How to be a TikTok music megastar: 5 tips
- "TikTok is a great leveller. Anyone can do it. Maybe you've got two chords on the guitar. You can put it on TikTok and millions of people can find it."
Tom Rosenthal is a 35-year-old singer-songwriter from London. He had already built a decent career over a decade, but when he joined TikTok in 2020 he said the impact was "seismic". His songs -- including hits like "Lights Are On", "It's OK" and "Go Solo" -- have been used on 1.6 million TikTok videos, driving fans to other music services where he has picked up hundreds of millions of streams.
Rosenthal gave AFP a few tips on the secrets of his TikTok success.
- Good video -
"Some things are a must: you will not go viral without the lyrics written on the screen. It's a funny thing, but lyrics have never been more important than now.
"It has to be lit really well. Face is key -- you've got to show your face. You can't be off by a tree.
"In the swiping culture, the first milliseconds matter. You can't be fumbling with a guitar.
"People often do it by speaking first: 'Here's a song about Nelson Mandela...' or whatever. That's better than if you just start singing a song about Nelson Mandela."
Don't get fancy, he adds: "TikTok doesn't reward high production costs. Me sitting here in my studio singing a song is no different than if I had 50 oiled-up dancers in a football stadium."
- Simple hooks -
"There's a crudeness to my piano style. It's gentle, melodic and rhythmic, but quite blocky -- not up and down the keys like a virtuoso. That means it edits nicely for TikTok videos.
"They're hooky lines, which is important because you only get 15 seconds (the most common time for TikToks). Plus, I've got a pleasant, inoffensive voice -- you're not going to throw up in your tea if you hear it.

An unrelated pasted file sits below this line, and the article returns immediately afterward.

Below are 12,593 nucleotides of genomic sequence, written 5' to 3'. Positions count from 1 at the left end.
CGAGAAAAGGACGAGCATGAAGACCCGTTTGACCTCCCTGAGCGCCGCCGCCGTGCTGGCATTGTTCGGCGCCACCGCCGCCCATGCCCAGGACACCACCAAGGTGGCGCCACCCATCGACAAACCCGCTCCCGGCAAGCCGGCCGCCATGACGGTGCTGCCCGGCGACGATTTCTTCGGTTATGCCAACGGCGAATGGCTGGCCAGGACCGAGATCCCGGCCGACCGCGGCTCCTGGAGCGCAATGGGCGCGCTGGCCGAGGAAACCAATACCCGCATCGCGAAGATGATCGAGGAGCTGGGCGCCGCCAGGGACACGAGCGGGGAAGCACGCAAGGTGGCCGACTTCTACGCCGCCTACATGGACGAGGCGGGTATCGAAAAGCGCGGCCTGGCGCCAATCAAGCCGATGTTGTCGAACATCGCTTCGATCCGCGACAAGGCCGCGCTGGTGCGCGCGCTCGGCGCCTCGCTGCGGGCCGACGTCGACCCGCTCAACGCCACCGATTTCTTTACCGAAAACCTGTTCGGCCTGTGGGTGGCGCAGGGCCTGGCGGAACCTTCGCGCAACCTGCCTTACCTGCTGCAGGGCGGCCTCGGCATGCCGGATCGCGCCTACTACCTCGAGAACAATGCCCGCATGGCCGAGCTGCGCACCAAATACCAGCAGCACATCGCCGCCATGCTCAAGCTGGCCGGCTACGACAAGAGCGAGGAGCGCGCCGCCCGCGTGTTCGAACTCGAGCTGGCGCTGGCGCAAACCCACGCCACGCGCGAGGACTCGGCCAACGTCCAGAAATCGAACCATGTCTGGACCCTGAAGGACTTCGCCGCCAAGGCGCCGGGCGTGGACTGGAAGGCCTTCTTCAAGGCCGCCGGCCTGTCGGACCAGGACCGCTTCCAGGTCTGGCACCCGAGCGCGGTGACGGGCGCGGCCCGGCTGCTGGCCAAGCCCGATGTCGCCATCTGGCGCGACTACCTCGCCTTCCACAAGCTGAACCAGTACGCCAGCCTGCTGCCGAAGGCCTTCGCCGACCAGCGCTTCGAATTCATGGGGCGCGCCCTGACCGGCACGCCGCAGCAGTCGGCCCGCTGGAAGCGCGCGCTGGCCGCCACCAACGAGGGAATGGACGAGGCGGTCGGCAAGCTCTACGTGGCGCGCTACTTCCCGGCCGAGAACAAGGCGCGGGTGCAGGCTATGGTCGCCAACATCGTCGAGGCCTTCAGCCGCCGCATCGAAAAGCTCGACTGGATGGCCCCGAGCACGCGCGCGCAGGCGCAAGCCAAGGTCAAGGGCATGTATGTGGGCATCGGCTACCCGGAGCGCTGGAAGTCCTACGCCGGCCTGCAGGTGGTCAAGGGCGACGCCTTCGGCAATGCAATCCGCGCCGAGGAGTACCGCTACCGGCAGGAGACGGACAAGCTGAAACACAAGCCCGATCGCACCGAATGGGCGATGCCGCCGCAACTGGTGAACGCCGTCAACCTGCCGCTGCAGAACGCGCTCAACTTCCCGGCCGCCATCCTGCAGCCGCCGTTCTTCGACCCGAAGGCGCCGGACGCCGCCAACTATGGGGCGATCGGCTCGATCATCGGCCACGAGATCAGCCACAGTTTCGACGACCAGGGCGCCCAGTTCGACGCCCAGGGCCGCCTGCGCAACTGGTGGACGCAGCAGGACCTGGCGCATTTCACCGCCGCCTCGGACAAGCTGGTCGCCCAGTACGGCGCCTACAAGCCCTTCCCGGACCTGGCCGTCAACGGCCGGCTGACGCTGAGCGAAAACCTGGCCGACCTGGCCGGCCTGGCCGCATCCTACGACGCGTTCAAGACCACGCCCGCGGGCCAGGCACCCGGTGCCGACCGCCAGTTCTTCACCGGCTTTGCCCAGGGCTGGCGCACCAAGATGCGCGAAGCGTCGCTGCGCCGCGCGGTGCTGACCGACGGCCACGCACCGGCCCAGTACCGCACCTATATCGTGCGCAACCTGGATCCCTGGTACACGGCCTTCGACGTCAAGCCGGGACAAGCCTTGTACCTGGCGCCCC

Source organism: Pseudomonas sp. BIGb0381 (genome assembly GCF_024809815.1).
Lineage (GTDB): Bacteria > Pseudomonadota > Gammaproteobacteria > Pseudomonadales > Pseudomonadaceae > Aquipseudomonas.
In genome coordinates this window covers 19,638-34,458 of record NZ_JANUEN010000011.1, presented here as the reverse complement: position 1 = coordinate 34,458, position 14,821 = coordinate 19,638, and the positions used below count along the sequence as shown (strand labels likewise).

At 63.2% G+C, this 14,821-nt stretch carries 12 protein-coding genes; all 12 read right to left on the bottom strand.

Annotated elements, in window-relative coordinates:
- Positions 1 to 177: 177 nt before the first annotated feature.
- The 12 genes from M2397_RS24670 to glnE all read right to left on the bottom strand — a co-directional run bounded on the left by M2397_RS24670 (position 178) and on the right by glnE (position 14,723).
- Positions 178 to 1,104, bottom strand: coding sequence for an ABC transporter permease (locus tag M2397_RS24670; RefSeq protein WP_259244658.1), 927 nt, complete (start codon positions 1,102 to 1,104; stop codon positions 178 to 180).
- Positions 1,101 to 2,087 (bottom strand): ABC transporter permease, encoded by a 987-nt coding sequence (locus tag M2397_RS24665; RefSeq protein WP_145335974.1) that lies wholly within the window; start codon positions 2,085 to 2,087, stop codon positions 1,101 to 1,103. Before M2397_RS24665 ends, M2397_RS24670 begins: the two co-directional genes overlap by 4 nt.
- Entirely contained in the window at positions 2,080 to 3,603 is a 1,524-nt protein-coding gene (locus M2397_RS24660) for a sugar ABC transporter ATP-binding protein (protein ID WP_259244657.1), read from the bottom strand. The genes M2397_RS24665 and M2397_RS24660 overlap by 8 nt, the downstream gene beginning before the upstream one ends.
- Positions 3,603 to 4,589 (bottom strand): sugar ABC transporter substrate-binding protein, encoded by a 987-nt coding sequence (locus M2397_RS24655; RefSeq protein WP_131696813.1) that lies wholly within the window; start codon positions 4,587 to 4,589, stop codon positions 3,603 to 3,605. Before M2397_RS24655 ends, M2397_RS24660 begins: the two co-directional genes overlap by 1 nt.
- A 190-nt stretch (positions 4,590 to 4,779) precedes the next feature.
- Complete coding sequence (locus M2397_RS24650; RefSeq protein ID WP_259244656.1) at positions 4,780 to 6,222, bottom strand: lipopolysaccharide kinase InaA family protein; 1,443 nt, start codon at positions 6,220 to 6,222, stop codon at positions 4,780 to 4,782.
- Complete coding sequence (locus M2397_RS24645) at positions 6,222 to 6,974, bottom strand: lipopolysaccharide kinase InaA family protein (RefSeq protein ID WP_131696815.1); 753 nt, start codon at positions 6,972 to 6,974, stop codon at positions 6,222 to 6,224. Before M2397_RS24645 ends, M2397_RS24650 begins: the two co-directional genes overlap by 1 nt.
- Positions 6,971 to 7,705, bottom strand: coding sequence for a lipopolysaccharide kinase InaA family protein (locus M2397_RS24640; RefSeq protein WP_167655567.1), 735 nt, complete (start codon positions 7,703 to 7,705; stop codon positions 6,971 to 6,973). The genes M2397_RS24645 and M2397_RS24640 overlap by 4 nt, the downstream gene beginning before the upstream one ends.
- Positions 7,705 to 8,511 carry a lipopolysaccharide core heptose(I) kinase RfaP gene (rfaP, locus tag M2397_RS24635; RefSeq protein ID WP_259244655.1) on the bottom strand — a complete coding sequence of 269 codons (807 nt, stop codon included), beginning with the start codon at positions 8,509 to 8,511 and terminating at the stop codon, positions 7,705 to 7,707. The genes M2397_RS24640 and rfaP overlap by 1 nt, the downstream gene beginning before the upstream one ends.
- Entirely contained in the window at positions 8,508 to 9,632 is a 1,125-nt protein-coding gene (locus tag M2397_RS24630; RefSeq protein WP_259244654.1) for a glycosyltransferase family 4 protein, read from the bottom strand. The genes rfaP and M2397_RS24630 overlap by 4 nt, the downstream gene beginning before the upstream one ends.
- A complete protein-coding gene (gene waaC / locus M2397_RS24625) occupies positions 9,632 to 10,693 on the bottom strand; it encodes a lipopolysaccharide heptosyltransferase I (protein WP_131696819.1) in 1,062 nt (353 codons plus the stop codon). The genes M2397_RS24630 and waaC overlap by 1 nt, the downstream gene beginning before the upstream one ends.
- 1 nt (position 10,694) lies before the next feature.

"TikTok is a great leveller. Anyone can do it. Maybe you've got two chords on the guitar. You can put it on TikTok and millions of people can find it."
- Ignore the easy money -
"When one of my songs goes viral, the labels rush in and they are absolutely praying that I'm 22 and haven't got a clue what's going on and will take £20,000 (around $25,000) for the rights.
"I tell them: 'I know exactly how much these songs are going to be worth so if you want to start talking, fine, but it's going to be in the many millions.'
"As soon as they realise I know even a handful of things about how this business works, they disappear.
"There's still a place for record labels, they'll be fine. But if you're doing well as an independent artist and you're slightly good at organisation, you don't need them.
"A friend had 200 million streams, but unfortunately he was with a major label and he's yet to see a penny from it. That should have been close to a million quid. It's unbelievable what they get away with it.
- You can't force it -
"I've seen artists of significant calibre who write a whole album that they think will be perfect for TikTok and it's totally flopped.
"It doesn't work for an artist to say, 'My song deserves to be viral'. Sixty thousand songs are released every day -- it's not for them to decide, it's for the listener.
"The songs that have shot off for me, I haven't said: 'I want these songs to do well, I'm going to make a nice campaign and a special video where I wear a gold suit in a fancy studio.'
"I've done nothing. The songs are out in the world, people I don't know have used them. You can't control it."
- But you can connect -
"With TikTok, you know people are listening but they might not know who you are. You have to connect to them, and say: 'I'm the one who did that song, come over here for a bit.' Connect your face to the sound.
"There's a lot of moaning pop stars at the moment, saying: 'Oh no, I'm not a content creator, I'm a musician, I couldn't possibly make a video explaining what I do.' But really it's not that hard to make the occasional video!"
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